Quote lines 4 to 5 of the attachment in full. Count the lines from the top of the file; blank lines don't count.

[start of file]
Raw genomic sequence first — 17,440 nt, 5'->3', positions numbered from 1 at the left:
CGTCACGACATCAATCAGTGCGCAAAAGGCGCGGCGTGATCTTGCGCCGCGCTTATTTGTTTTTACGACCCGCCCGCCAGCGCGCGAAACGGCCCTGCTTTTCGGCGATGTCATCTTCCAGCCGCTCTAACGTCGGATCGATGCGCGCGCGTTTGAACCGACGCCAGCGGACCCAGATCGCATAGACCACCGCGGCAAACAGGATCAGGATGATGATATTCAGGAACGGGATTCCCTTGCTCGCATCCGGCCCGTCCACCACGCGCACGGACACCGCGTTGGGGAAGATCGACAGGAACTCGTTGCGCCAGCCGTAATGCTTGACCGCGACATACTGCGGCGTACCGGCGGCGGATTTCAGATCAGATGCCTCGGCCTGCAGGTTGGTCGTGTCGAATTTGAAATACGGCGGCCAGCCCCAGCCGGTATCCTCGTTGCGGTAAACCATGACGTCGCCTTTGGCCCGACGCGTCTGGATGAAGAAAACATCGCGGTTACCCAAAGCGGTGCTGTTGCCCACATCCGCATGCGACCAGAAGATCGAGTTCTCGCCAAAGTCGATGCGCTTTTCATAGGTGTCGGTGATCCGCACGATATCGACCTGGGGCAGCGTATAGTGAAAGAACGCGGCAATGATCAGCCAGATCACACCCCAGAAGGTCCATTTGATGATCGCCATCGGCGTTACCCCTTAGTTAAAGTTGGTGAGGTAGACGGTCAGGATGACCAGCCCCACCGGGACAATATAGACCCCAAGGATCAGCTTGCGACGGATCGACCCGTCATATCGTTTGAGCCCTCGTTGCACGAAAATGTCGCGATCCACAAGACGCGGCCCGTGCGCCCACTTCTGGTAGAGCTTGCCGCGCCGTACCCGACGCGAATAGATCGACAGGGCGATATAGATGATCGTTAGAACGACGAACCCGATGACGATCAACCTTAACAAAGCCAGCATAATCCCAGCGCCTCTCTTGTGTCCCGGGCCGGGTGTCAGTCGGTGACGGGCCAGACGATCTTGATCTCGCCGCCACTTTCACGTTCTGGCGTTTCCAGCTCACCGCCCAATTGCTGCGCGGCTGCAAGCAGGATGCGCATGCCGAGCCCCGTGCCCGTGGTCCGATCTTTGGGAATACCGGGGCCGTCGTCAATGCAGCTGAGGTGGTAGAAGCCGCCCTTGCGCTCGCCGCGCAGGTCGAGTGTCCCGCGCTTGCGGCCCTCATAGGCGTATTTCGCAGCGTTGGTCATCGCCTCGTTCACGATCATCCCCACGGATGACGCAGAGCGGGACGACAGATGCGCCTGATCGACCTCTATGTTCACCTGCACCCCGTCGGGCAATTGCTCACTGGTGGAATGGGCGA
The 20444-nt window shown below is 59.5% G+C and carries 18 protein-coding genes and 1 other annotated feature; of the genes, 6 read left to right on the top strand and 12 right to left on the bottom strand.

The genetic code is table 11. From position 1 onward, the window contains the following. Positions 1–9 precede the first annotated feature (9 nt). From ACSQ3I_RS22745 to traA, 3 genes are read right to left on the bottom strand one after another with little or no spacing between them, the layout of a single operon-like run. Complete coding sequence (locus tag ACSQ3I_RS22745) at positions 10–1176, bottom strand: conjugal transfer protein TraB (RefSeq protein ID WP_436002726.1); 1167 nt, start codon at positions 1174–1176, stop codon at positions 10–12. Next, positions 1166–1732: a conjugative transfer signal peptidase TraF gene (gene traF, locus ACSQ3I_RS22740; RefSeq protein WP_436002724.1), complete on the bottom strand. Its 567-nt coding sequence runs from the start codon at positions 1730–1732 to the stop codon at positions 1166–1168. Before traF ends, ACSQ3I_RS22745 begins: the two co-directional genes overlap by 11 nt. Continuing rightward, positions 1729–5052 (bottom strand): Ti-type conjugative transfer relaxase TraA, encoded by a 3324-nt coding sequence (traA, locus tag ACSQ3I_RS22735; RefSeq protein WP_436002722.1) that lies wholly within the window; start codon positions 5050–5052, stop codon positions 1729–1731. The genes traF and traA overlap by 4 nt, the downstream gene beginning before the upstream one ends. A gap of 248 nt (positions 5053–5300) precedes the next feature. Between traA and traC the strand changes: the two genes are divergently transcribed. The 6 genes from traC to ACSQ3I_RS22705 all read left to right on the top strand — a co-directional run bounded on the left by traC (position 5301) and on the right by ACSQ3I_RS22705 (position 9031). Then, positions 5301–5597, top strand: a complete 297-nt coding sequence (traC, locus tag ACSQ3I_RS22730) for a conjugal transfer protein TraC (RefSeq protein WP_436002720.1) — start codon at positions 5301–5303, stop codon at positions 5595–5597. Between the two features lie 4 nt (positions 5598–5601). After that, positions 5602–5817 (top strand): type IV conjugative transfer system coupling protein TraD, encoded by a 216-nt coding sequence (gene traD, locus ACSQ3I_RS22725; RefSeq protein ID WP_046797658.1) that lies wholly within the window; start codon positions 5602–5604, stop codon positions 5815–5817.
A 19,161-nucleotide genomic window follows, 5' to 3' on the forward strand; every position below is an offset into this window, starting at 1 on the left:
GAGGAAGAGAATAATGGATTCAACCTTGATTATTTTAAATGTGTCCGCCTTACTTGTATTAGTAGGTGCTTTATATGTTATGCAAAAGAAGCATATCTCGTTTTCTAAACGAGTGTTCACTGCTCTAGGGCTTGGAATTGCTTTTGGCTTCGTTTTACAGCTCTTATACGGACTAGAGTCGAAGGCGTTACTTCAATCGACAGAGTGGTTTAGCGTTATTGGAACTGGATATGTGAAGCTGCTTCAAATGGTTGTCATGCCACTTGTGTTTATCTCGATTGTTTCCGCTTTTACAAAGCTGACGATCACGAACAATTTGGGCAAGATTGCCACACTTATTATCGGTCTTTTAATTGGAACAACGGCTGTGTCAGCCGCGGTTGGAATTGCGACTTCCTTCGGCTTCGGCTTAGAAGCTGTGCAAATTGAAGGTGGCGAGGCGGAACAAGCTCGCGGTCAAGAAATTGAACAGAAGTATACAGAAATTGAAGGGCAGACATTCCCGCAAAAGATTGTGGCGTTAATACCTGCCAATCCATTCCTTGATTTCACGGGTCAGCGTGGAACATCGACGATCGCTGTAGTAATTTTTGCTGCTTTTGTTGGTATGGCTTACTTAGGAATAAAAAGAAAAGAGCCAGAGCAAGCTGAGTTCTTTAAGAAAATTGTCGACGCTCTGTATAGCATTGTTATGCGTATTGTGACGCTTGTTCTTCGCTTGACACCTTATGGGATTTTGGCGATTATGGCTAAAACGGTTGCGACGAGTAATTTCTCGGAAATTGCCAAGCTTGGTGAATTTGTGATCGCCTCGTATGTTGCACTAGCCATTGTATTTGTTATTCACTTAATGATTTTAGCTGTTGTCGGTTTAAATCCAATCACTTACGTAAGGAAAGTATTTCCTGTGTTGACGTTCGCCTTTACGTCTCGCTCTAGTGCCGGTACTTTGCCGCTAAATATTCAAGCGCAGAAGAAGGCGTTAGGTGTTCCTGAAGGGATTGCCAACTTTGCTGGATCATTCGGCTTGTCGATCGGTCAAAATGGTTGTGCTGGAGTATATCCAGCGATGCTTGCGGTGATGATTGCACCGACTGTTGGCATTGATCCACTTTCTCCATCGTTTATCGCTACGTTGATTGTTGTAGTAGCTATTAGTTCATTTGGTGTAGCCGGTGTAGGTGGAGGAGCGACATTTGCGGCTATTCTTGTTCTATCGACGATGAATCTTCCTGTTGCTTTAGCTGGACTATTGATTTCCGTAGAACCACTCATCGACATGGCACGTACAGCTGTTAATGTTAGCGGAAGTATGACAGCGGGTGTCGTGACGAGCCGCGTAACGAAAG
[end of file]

The genetic code is table 11. From position 1 onward, the window contains the following. Positions 1–9 precede the first annotated feature (9 nt). From ACSQ3I_RS22745 to traA, 3 genes are read right to left on the bottom strand one after another with little or no spacing between them, the layout of a single operon-like run. Complete coding sequence (locus tag ACSQ3I_RS22745) at positions 10–1176, bottom strand: conjugal transfer protein TraB (RefSeq protein ID WP_436002726.1); 1167 nt, start codon at positions 1174–1176, stop codon at positions 10–12. Next, positions 1166–1732: a conjugative transfer signal peptidase TraF gene (gene traF, locus ACSQ3I_RS22740; RefSeq protein WP_436002724.1), complete on the bottom strand. Its 567-nt coding sequence runs from the start codon at positions 1730–1732 to the stop codon at positions 1166–1168. Before traF ends, ACSQ3I_RS22745 begins: the two co-directional genes overlap by 11 nt. Continuing rightward, positions 1729–5052 (bottom strand): Ti-type conjugative transfer relaxase TraA, encoded by a 3324-nt coding sequence (traA, locus tag ACSQ3I_RS22735; RefSeq protein WP_436002722.1) that lies wholly within the window; start codon positions 5050–5052, stop codon positions 1729–1731. The genes traF and traA overlap by 4 nt, the downstream gene beginning before the upstream one ends. A gap of 248 nt (positions 5053–5300) precedes the next feature. Between traA and traC the strand changes: the two genes are divergently transcribed. The 6 genes from traC to ACSQ3I_RS22705 all read left to right on the top strand — a co-directional run bounded on the left by traC (position 5301) and on the right by ACSQ3I_RS22705 (position 9031). Then, positions 5301–5597, top strand: a complete 297-nt coding sequence (traC, locus tag ACSQ3I_RS22730) for a conjugal transfer protein TraC (RefSeq protein WP_436002720.1) — start codon at positions 5301–5303, stop codon at positions 5595–5597. Between the two features lie 4 nt (positions 5598–5601). After that, positions 5602–5817 (top strand): type IV conjugative transfer system coupling protein TraD, encoded by a 216-nt coding sequence (gene traD, locus ACSQ3I_RS22725; RefSeq protein ID WP_046797658.1) that lies wholly within the window; start codon positions 5602–5604, stop codon positions 5815–5817.
A 19,161-nucleotide genomic window follows, 5' to 3' on the forward strand; every position below is an offset into this window, starting at 1 on the left: